To complete this series about stateless security, I decided to take a bow and list all the blogs posts and websites I’ve studied to get here. If you’re looking for more information on stateless authentication and JWTs, this might be a good place to start from!
After a small pause, I resume our exploration of stateless RESTful security by asking THE big question everyone should consider when deciding to go stateless: is it worth it?
Previously we have managed to finally get rid of that Session object and transform our RESTful API security to leverage a stateless authentication solution. We replaced our beloved JSESSIONID with a simple string of text, a token, that allowed us to identify a user. But the solution we used is not secure at all. We still need to find a token with the right characteristics to be safe enough in this world of leaks and breaches. Enter JWTs…
Last time we reviewed how to quickly set up stateful authentication on our Spring-based project. That’s very nice ‘n’ all, and in many cases you won’t need anything more. However shouldn’t we try to get rid of that session-based dependency and attempt to move to a REST-friendly stateless authentication solution? Let’s begin…
After a quick introduction we are now ready to begin our journey towards stateless authentication for RESTful APIs… by setting up a stateful example. Yes I know, but we have to start somewhere, right? In this part we’ll set up our project and code a couple of simple endpoints. One of those will be secured using Spring Security’s session-based authentication.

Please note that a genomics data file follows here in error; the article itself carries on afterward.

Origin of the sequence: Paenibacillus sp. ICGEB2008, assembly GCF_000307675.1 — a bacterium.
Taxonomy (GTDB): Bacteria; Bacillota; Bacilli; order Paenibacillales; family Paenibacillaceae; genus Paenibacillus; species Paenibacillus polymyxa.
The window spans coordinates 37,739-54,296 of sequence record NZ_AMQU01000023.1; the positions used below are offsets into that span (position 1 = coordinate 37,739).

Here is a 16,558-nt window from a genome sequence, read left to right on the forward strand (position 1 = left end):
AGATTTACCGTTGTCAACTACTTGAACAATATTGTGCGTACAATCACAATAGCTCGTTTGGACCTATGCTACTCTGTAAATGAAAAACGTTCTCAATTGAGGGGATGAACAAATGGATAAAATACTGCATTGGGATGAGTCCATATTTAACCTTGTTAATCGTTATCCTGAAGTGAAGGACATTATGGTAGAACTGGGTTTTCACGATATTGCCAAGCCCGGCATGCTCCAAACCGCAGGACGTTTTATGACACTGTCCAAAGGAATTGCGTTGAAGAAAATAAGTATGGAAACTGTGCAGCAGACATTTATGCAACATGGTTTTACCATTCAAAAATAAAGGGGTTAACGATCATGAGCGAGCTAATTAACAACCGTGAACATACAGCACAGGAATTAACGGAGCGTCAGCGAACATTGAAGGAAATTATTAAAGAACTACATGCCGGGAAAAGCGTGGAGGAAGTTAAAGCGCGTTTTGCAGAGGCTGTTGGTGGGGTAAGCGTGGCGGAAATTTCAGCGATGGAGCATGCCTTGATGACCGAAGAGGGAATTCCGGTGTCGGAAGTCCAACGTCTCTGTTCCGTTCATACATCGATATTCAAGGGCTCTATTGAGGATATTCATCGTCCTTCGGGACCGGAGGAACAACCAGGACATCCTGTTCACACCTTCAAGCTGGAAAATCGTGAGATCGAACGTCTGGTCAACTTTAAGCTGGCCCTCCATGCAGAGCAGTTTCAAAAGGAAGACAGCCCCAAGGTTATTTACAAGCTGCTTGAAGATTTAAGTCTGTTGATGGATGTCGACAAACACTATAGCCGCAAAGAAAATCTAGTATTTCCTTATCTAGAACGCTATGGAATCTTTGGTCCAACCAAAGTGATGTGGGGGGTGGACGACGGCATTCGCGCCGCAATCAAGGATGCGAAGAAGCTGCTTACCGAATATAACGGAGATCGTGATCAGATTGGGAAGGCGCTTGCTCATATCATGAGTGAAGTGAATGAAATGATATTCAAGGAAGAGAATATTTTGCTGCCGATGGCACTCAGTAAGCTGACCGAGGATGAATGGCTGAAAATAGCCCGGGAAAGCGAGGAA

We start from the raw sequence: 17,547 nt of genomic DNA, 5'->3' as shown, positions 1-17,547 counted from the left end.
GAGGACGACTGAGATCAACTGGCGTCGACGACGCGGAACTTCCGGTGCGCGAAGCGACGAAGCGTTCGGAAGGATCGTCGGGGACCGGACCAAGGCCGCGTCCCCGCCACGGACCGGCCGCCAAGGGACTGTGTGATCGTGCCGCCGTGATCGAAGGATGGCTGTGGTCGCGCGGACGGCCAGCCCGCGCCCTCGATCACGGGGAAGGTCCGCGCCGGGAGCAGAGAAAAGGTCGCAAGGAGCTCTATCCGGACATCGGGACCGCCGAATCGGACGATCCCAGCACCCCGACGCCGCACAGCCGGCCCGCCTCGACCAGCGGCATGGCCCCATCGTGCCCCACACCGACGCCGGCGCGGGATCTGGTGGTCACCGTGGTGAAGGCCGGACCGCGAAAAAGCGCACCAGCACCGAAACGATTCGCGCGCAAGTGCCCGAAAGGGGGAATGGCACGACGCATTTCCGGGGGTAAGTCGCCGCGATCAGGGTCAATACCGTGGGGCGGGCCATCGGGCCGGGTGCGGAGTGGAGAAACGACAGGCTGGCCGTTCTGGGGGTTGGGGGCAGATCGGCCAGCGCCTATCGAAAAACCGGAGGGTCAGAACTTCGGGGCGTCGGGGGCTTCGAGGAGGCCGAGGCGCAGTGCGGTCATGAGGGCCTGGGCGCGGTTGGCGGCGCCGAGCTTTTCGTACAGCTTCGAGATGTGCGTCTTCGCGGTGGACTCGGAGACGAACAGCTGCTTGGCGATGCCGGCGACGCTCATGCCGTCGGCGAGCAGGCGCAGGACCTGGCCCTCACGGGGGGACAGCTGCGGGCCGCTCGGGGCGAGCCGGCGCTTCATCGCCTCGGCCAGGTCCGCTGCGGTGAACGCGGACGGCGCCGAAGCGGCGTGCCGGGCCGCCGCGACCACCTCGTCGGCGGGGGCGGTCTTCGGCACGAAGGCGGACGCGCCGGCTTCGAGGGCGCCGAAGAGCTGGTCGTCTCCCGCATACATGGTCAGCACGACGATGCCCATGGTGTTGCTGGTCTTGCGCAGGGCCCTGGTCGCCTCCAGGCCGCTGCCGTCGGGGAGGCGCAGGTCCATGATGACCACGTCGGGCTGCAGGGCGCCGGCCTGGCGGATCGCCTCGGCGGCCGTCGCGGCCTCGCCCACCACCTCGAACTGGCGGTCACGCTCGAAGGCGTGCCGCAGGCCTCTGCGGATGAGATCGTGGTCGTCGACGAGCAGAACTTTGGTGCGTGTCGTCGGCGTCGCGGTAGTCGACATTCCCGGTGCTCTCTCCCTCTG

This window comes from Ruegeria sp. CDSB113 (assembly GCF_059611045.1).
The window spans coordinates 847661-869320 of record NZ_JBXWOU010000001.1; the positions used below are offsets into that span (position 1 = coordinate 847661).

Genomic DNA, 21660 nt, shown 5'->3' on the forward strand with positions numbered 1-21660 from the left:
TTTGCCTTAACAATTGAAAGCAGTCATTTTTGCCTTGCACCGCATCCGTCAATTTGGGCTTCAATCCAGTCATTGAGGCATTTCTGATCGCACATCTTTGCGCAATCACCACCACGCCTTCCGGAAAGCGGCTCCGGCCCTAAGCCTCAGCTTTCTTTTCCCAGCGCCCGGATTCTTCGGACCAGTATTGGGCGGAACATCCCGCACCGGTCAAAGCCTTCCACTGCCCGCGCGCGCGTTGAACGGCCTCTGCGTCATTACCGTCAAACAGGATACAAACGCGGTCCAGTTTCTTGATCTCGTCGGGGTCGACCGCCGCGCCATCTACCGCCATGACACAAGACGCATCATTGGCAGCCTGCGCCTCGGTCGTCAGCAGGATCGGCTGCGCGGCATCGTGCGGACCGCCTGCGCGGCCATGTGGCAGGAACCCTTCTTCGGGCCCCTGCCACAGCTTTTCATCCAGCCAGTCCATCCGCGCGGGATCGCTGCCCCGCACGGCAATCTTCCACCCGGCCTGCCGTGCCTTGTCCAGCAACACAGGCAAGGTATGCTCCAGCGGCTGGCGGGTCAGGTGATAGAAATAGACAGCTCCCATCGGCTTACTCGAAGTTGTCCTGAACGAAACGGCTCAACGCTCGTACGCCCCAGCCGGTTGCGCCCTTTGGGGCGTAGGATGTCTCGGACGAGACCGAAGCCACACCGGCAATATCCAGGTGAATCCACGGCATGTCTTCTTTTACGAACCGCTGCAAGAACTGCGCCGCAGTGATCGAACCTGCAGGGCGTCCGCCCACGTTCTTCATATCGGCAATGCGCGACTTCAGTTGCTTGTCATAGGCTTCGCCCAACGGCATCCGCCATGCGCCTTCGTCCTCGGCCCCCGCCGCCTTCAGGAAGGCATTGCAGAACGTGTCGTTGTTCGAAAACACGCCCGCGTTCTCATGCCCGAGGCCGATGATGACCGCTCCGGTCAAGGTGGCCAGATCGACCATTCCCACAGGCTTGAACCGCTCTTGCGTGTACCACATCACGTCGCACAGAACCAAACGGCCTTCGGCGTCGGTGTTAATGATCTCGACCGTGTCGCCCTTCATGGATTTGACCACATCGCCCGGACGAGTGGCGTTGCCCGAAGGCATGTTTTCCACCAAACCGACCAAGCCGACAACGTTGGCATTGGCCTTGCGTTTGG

A full, secure implementation of a solution for web-client, REST-based systems using AngularJS and Spring and addressing authentication, CORS and CSRF aspects. The full, working code is available on GitHub. In this part, we setup the project and examine how CORS is configured on the server side.
Spring Security offers CSRF (cross-site request forgery) protection by default for Java web applications. In this post I will examine how you can make that CSRF protection work for a web client interacting with REST-based CSRF-protected services. Both the web client’s code and the server application’s configuration will be described.
So you want to validate the data sent to your application’s REST services? Nowadays you can quite easily do that using Spring and the Bean Validation API. And to help you test that validation process, how about bringing in Spring Boot to programmatically start your application and run your tests against it?
Today’s web applications expect some RESTful services to provide them with the data they need. But what about securing those accesses? In this post, I provide a full example of form-based RESTful authentication against a Spring Boot + Spring Security back-end.
Back to some technical stuff after my post of last week. This time we’ll have a look on how to configure your Spring Security when working on top of a Spring Boot project.